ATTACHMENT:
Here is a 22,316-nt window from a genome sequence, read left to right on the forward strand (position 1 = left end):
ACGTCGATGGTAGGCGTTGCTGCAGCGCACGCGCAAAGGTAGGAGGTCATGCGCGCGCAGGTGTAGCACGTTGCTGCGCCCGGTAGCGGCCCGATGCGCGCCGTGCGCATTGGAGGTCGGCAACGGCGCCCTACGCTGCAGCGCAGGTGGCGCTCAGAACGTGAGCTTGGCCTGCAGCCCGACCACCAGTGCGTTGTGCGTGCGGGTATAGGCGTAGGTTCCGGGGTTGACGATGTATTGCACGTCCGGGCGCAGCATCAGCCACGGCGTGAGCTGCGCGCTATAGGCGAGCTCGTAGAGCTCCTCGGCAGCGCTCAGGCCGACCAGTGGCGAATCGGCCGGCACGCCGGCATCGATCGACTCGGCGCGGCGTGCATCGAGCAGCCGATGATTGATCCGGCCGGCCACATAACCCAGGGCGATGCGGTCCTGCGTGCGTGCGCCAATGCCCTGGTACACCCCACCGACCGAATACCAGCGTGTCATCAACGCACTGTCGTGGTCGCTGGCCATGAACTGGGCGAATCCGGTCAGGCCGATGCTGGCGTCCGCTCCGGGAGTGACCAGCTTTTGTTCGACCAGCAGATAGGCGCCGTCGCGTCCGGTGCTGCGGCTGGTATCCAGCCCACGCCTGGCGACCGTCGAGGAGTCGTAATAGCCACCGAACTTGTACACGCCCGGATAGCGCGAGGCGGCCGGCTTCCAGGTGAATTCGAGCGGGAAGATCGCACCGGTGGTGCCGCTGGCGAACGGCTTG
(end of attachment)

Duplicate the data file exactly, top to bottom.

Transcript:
Here is a 22,316-nt window from a genome sequence, read left to right on the forward strand (position 1 = left end):
ACGTCGATGGTAGGCGTTGCTGCAGCGCACGCGCAAAGGTAGGAGGTCATGCGCGCGCAGGTGTAGCACGTTGCTGCGCCCGGTAGCGGCCCGATGCGCGCCGTGCGCATTGGAGGTCGGCAACGGCGCCCTACGCTGCAGCGCAGGTGGCGCTCAGAACGTGAGCTTGGCCTGCAGCCCGACCACCAGTGCGTTGTGCGTGCGGGTATAGGCGTAGGTTCCGGGGTTGACGATGTATTGCACGTCCGGGCGCAGCATCAGCCACGGCGTGAGCTGCGCGCTATAGGCGAGCTCGTAGAGCTCCTCGGCAGCGCTCAGGCCGACCAGTGGCGAATCGGCCGGCACGCCGGCATCGATCGACTCGGCGCGGCGTGCATCGAGCAGCCGATGATTGATCCGGCCGGCCACATAACCCAGGGCGATGCGGTCCTGCGTGCGTGCGCCAATGCCCTGGTACACCCCACCGACCGAATACCAGCGTGTCATCAACGCACTGTCGTGGTCGCTGGCCATGAACTGGGCGAATCCGGTCAGGCCGATGCTGGCGTCCGCTCCGGGAGTGACCAGCTTTTGTTCGACCAGCAGATAGGCGCCGTCGCGTCCGGTGCTGCGGCTGGTATCCAGCCCACGCCTGGCGACCGTCGAGGAGTCGTAATAGCCACCGAACTTGTACACGCCCGGATAGCGCGAGGCGGCCGGCTTCCAGGTGAATTCGAGCGGGAAGATCGCACCGGTGGTGCCGCTGGCGAACGGCTTG